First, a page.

The Freebird Times - Issue 2

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Sleep tight

It’s a myth that you need less sleep as

you get older, but you may need to

make changes to ensure you’re getting

enough writes Olive Keogh.

Dr. Els van der Helm founded the consultancy,

shleepbetter.com after a decade of experience in sleep

research. She coaches business leaders on how to improve

performance and health through sleep management and

she firmly believes we should all be getting around eight

hours shut eye a night regardless of our age.

There is no research to show that older people need

less sleep but it can become more difficult to sleep

deeply as we age,” she says. “The quality of our sleep

can decline because our biological clocks are not as

effective. We tend to become more ‘morning’ types.

We wake up earlier, it becomes more difficult to

sleep in and we find it hard to fall back asleep if we

wake during the night. Factors affecting sleep as we

age include illness, pain, medication and the fact

that our bladders can’t hold as much liquid as when

we were younger. Bascially, the best sleep happens in

kids. It’s downhill for everyone after that!”

So that’s the bad news about the impact of ageing

on our sleep. However, van der Helm says there are

ways of dealing with it. “Stay healthy and your sleep

won’t take a big hit,” she says. “By this I mean be

active, don’t gain weight, make sure you get as much

daylight as possible. Limit alcohol and caffeine as

it takes much longer for the body to process these

substances after the age of 30 and this has an impact

on your sleep. Finally, practice good sleep hygiene.”

van der Helm says that good sleep hygiene - which


should be observed by everyone regardless of age –

includes building habits that encourage rest such

as maintaining a regular bedtime and not mixing

coffee with adrenaline inducing video games or TV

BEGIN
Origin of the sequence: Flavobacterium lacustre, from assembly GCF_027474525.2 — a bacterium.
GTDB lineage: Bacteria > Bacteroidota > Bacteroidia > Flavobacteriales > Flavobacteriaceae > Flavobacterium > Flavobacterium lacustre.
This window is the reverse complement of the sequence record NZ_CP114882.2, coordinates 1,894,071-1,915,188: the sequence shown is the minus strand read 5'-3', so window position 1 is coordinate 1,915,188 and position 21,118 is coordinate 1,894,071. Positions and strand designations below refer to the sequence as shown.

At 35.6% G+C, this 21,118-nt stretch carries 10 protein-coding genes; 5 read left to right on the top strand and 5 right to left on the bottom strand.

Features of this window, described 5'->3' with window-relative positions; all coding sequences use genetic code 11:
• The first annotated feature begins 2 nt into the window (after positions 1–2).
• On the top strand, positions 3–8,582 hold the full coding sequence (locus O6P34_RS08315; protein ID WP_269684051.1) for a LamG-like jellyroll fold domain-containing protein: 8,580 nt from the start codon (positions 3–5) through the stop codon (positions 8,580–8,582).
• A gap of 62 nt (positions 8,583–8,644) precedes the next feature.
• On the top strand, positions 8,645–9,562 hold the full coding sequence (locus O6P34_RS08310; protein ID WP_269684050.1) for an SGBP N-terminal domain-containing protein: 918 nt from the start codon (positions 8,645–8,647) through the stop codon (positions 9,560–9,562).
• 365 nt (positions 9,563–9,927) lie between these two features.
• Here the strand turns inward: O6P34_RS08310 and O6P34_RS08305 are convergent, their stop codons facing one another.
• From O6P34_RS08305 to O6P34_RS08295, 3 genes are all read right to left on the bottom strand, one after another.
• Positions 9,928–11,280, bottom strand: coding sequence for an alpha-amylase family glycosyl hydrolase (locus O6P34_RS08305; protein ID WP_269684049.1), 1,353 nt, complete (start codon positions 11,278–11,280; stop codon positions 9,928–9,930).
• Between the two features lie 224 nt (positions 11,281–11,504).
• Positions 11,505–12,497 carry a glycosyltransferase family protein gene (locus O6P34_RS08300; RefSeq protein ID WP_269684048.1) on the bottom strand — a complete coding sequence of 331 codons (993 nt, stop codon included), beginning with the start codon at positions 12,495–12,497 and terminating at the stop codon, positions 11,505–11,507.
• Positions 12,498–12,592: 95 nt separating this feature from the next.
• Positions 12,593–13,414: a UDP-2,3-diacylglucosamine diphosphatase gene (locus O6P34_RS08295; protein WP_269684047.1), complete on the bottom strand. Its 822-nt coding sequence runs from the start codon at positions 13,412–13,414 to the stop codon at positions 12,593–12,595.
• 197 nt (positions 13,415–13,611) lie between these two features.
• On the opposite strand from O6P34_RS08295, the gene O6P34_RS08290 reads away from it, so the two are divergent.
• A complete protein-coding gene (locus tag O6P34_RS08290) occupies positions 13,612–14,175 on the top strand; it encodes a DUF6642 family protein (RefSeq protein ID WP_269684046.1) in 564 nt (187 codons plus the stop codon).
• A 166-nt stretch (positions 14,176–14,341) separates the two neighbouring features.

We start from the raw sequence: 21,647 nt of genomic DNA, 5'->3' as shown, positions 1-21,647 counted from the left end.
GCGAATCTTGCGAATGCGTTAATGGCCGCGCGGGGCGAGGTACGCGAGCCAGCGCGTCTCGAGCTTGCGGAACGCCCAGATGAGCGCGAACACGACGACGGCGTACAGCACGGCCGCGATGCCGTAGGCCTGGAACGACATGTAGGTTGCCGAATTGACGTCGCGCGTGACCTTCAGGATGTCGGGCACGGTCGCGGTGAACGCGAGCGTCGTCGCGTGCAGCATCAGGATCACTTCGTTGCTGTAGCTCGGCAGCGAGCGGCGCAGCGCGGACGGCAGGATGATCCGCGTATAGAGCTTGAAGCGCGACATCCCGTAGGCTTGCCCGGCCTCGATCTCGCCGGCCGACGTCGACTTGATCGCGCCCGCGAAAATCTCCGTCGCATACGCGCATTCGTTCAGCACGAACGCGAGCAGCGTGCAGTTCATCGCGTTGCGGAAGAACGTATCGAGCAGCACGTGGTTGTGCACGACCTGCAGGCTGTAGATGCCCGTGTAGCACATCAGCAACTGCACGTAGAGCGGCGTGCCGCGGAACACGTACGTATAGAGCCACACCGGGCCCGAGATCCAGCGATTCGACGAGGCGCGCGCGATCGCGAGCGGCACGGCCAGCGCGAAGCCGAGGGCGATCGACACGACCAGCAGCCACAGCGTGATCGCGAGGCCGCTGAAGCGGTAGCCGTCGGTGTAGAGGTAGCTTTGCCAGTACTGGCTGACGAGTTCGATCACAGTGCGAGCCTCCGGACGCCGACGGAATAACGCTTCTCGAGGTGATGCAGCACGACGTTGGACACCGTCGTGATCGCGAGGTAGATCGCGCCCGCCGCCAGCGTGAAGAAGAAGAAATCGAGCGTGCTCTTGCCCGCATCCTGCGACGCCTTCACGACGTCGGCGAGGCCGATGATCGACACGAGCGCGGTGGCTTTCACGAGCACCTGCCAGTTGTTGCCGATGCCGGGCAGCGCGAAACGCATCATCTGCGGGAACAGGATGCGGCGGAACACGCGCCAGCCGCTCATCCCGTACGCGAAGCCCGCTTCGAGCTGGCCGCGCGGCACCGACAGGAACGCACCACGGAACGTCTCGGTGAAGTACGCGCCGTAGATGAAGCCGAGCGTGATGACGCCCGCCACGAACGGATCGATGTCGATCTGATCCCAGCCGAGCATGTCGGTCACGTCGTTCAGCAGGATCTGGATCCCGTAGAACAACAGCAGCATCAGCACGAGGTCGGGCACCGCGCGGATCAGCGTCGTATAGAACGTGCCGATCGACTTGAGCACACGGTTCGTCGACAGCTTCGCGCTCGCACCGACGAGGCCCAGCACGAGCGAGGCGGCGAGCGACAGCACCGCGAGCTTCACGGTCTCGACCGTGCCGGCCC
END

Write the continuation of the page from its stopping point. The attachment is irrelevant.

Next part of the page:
programmes right before bed. Checking emails/ text

messages in bed is also discouraged as is watching TV

and surfing the net because LCD screens emit a type of

blue light that has a detrimental impact on the body’s

natural rhythm. “It makes you feel less sleepy and pushes

out your natural sleeping cycle,” van der Helm says.

Up to 2013, researchers thought sleep was

important for reasons ranging from boosting the

immune system to regulating the metabolism. Then

it was discovered that the brain is effectively being

‘cleaned’ during sleep and offloading toxic byproducts

such as the amyloid data implicated in the

development of Alzheimer’s disease.

“People need to work out what their sleep number

is – in terms of hours they need – and try and stick

to that for 22 days out of 30 in the month,” says van

der Helm. “You need to design your life around your

individual sleep requirement, something that often

causes friction within relationships because people

need different amounts and compromise in the middle

meaning neither of them are operating optimally. It’s

better to get up and go to bed at different times. There

is no such thing as having too much sleep. Your brain

will wake you up when you’ve had enough.”

van der Helm also has little time for those who brag

about functioning perfectly on four hours sleep. “It is

rare to find people who need less than six. In fact only

one per cent of the population have the genes that make

it possible to survive on minimal sleep, she says”. Visit



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